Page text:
Scatec in talks for Nagaa Hammadi solar project

22 January 2024

Egypt's Public Business Sector Ministry and Norwegian renewable power producer Scatec are exploring the development of a solar power plant to supply clean energy for the operation of the Nagaa Hammadi aluminium complex in Egypt.

According to a cabinet statement, Public Business Sector Minister Mahmoud Esmat and representatives from Scatec met last week to discuss a proposal to establish a solar plant with a battery to provide clean electricity to operate the aluminium factory.

The discussions covered the economic feasibility of the project, the cost of production, selling prices, and the provision of the land necessary to build the solar plant.

To be implemented in cooperation with Egypt's Electricity & Renewable Energy Ministry, the solar park is planned to be constructed in two phases, each with the capacity to produce 500 megawatt-hours (MWh) of clean power annually.

The project's first phase is expected to be completed within 18 months from the date of signing, and the second phase is expected to be completed within 24 months.

A plan to install a 300MW ground-mounded solar farm for the Nagaa Hammadi aluminum smelter plant was first announced in 2021.

Nagaa Hammadi is located in Upper Egypt, on the west bank of the Nile River in the Qena governorate.

Egypt focus

MEED reported in May last year that Scatec is focusing its resources on Egypt following its withdrawal from two solar projects in Iraq and a planned green hydrogen project in Oman.

The Norwegian firm is looking to co-develop green ammonia and green methanol plants and a long-distance interconnector in Egypt that will require investments of at least $13bn in the coming years.  

The same month, the Egyptian cabinet approved a memorandum of understanding signed by Scatec and the Egyptian Electricity Transmission Company to explore the possibility of connecting the Egyptian electricity grid to Europe through Italy.

The interconnector is expected to carry 3GW of electricity daily between Egypt and Europe. It supports Egypt's plan to become an energy trading hub between the Middle East, Africa and Europe.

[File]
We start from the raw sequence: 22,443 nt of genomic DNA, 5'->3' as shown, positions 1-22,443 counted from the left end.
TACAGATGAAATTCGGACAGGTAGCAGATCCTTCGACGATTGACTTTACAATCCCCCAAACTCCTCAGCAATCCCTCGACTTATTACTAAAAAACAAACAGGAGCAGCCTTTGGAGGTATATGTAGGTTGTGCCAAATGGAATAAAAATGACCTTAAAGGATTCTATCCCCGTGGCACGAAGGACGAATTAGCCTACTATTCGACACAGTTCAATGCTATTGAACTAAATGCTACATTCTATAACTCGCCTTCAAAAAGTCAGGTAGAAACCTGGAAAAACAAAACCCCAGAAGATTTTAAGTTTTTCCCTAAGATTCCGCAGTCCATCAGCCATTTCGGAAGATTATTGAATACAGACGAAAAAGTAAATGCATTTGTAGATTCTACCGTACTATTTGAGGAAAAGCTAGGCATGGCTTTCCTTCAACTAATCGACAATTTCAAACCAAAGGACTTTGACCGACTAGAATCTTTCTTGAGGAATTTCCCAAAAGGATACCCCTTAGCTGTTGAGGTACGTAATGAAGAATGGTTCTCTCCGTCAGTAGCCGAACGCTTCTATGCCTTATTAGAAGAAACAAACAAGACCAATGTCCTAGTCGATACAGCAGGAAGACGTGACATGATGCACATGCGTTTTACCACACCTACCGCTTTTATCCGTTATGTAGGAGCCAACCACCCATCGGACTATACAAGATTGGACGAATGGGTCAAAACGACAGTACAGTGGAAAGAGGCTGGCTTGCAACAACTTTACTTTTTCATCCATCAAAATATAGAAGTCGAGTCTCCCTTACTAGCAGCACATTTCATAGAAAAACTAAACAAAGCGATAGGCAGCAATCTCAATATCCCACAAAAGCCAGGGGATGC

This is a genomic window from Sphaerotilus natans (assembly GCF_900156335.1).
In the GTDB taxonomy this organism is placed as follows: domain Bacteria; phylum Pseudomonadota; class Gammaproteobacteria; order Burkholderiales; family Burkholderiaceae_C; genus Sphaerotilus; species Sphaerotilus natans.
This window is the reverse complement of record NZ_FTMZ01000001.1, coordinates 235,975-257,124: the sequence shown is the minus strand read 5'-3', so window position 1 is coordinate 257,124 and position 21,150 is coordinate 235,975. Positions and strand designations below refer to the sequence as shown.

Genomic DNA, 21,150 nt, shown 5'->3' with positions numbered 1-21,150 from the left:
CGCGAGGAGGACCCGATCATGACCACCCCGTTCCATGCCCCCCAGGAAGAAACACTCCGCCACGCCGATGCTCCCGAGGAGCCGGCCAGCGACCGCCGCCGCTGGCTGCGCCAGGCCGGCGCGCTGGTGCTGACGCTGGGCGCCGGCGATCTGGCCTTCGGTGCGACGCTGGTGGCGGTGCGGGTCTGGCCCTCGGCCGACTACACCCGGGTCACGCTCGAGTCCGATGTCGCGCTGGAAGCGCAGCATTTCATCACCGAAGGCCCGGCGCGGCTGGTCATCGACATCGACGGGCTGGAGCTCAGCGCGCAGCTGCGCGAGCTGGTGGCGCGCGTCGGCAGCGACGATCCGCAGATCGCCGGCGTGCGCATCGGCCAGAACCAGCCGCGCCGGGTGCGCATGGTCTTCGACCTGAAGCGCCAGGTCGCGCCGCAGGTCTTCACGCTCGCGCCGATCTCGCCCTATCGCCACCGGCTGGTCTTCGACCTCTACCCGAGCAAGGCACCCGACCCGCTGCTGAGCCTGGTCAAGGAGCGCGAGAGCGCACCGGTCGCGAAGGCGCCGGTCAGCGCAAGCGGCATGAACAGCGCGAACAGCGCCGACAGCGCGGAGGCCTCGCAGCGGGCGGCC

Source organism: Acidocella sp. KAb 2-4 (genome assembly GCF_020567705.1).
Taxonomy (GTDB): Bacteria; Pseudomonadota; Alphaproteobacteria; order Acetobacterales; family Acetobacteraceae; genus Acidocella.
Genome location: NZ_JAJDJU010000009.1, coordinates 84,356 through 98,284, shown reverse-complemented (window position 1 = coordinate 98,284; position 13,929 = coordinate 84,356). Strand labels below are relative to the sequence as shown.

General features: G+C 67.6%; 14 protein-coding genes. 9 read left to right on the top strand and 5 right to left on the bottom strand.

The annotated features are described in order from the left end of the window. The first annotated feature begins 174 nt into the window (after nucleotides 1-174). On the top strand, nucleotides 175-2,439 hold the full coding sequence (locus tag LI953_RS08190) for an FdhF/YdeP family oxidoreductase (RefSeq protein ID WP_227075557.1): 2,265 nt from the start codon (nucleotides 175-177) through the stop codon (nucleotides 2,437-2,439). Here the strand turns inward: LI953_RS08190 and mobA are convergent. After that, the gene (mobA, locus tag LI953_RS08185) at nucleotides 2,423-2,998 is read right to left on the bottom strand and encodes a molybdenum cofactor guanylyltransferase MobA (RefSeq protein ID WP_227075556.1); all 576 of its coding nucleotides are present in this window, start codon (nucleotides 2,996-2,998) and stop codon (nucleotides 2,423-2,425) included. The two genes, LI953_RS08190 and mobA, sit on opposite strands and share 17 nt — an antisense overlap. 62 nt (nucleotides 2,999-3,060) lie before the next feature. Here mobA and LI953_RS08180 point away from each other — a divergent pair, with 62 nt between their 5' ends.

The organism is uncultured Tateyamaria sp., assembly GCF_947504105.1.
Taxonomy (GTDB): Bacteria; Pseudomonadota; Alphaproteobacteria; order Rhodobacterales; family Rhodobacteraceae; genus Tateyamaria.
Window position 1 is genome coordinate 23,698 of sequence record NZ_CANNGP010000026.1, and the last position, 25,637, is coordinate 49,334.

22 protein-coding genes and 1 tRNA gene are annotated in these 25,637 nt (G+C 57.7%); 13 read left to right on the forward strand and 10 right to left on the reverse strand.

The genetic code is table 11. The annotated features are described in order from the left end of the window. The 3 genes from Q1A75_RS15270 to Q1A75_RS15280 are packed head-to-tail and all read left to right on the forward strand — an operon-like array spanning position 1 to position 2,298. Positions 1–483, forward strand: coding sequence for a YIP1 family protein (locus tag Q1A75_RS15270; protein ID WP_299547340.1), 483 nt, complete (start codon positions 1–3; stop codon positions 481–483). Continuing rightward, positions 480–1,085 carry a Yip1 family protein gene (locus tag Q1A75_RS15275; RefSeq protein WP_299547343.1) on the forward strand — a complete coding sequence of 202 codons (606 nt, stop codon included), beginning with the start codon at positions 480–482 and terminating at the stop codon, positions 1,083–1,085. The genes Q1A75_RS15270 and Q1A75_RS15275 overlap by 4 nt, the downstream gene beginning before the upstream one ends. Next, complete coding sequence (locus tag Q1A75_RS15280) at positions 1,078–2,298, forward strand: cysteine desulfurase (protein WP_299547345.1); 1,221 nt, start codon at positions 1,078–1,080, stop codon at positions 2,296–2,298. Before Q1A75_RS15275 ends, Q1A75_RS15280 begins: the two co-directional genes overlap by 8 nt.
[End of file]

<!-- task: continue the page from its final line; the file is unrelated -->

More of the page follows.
There are also plans for two joint green ammonia production projects in the Suez Canal Economic Zone and Damietta, which will reportedly require investments of $6bn and $870m, respectively.

In May last year, Egypt’s Alexandria National Refining & Petrochemicals Company and Scatec signed a $450m deal to build the country's first green methanol production project in Damietta Port.

The facility will be developed in Damietta Port, on the eastern edge of the Nile Delta, and will produce 40,000 tonnes of green methanol a year, which could be increased to 200,000 tonnes.

In July last year, Scatec signed an agreement with Egytp's New & Renewable Energy Authority to secure land for a planned 5GW wind farm in western Sohag.

The project, which is expected to require up to $5.6bn in investment, was initially discussed and reviewed by the Egyptian president and Scatec CEO Terje Pilksog in May 2023.

Renewable ammonia

Scatec is co-developing the Egypt Green hydrogen electrolyser project with Abu Dhabi-listed Fertiglobe, the Sovereign Fund of Egypt and local contractor Orascom Construction.

In November, Fertiglobe completed the first shipment of what could be the world's first internationally certified renewable ammonia from its plant in Egypt to India. It will be used to produce near-zero-emissions synthetic soda ash – a key ingredient in laundry powder – for Unilever.

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Jennifer Aguinaldo
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